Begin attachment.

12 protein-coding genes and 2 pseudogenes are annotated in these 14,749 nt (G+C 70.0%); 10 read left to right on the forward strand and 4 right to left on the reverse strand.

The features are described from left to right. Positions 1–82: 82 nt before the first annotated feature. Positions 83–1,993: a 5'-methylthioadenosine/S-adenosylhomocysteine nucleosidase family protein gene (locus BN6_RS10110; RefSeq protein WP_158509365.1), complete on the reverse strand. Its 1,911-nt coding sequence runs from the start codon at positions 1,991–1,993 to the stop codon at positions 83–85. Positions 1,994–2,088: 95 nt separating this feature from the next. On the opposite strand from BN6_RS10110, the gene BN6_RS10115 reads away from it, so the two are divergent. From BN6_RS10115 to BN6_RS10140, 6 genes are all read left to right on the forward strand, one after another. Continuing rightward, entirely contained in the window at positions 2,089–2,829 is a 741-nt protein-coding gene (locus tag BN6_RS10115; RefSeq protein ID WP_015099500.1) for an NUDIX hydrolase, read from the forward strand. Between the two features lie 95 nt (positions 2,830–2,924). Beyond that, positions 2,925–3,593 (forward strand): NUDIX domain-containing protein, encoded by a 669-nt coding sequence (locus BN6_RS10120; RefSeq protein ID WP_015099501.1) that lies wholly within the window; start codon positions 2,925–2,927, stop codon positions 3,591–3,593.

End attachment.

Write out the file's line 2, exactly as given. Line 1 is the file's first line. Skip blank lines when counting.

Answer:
The features are described from left to right. Positions 1–82: 82 nt before the first annotated feature. Positions 83–1,993: a 5'-methylthioadenosine/S-adenosylhomocysteine nucleosidase family protein gene (locus BN6_RS10110; RefSeq protein WP_158509365.1), complete on the reverse strand. Its 1,911-nt coding sequence runs from the start codon at positions 1,991–1,993 to the stop codon at positions 83–85. Positions 1,994–2,088: 95 nt separating this feature from the next. On the opposite strand from BN6_RS10110, the gene BN6_RS10115 reads away from it, so the two are divergent. From BN6_RS10115 to BN6_RS10140, 6 genes are all read left to right on the forward strand, one after another. Continuing rightward, entirely contained in the window at positions 2,089–2,829 is a 741-nt protein-coding gene (locus tag BN6_RS10115; RefSeq protein ID WP_015099500.1) for an NUDIX hydrolase, read from the forward strand. Between the two features lie 95 nt (positions 2,830–2,924). Beyond that, positions 2,925–3,593 (forward strand): NUDIX domain-containing protein, encoded by a 669-nt coding sequence (locus BN6_RS10120; RefSeq protein ID WP_015099501.1) that lies wholly within the window; start codon positions 2,925–2,927, stop codon positions 3,591–3,593.